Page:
Novellum 2007 Chardonnay from the Cotes de Catolones was next. Cotes de Catalones is a Vin de Pays in the far south of France; warm climate, so riper fruit flavors. This wine is a custom cuvee for U.S. importer Eric Solomon – made for the U.S. market, it’s riper, fleshier, and more fruit-forward than most Chardonnays. It’s also aged on Viognier lees, which is a really interesting technique that gives the wine a distinct tangerine / orange-blossom quality. Very distinctive Chardonnay, and a killer value at $10.95. This was a huge hit among the tasters.

Tempier’s 2008 Rosé from Bandol was next. Not cheap at $38.95, but it’s the gold standard of rosé. We picked this wine to show just how complex rosé can be – even people who enjoy and appreciate good dry rosé often think of it as a simple wine, but it can be as nuanced and layered as any $40 red or white. The Tempier’s got a rare combination of both bright red and darker fruit, floral notes (I got a lot of violets), a bit of herbal characteristics, and great minerality. Unlike most rosés, I think this will actually get better over time; I think we’ll stick a couple of bottles in the cellar to try in a couple of years.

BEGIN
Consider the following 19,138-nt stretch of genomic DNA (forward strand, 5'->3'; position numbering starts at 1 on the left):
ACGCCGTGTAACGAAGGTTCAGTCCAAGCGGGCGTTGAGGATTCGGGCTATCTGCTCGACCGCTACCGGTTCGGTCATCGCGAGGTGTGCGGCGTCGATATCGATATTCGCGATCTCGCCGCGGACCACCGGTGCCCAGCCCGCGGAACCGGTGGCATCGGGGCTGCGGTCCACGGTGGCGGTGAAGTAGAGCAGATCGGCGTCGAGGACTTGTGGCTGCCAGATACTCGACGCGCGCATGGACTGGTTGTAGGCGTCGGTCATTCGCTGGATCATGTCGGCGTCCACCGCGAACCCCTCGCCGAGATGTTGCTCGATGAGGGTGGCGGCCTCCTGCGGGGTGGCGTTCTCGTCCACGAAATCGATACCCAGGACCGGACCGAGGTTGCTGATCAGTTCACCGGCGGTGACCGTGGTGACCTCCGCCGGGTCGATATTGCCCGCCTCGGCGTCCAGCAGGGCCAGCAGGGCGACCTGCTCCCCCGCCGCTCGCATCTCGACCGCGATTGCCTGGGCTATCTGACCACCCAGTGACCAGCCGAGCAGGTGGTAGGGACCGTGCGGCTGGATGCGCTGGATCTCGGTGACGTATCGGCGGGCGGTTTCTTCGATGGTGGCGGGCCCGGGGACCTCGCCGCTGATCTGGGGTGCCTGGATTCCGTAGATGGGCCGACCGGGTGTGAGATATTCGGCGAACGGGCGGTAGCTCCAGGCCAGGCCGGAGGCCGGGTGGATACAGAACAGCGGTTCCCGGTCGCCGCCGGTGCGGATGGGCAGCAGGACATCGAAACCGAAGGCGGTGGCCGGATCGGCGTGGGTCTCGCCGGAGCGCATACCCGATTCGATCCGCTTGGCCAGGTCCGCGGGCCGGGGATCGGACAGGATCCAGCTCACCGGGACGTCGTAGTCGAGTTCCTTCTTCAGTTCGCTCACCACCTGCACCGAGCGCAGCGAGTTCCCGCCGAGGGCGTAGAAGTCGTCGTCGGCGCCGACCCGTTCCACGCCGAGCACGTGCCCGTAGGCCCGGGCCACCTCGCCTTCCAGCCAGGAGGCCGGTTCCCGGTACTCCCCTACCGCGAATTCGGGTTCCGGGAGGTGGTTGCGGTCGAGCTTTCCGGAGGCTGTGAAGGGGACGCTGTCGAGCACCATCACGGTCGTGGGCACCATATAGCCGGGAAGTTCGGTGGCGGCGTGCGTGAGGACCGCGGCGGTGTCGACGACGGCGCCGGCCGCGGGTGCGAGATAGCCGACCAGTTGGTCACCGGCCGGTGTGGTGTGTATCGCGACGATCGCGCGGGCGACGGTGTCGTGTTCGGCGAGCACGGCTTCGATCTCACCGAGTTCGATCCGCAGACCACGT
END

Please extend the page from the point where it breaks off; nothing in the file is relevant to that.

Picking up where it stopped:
Red #1 was the 2005 Chateau de Valcombe Costieres de Nimes, a blend of 70% Syrah and 30% Grenache. Costieres de Nimes is just south of the Southern Rhone, but stylistically the wines are quite similar. We chose this wine because I think it’s a hugely underrated appellation; for $15.95 this wine has a lot going on; as interesting & structured as a Gigondas or Vacqueyras at a lot less $. Dark licorice, a bit of scorched earth, and some pepper from the Syrah, while the Grenache lightens it up a bit and gives some juicy red fruit on the palate. Long and chewy finish. Also a bit hit with the crowd.

The last wine was another 2005 (which was a phenomenal vintage across the board in France); the Chateau de Pressac St. Emilion Grand Cru. Still a baby, so I put it through the Vinturi and decanted it earlier in the afternoon to soften it up. 72% Merlot, with Cab Franc, Cab Sauv, and a touch of Malbec and Carmenere. Structured, with very dark fruit for a Merlot-dominated wine; I got a lot of black plum and black cherry. Full and creamy on the palate, with enough tannins to reward putting it away for another 5-6 years. Still very tasty right now, though.

For another perspective, check out Erica Van Heerden’s blog on the tasting here.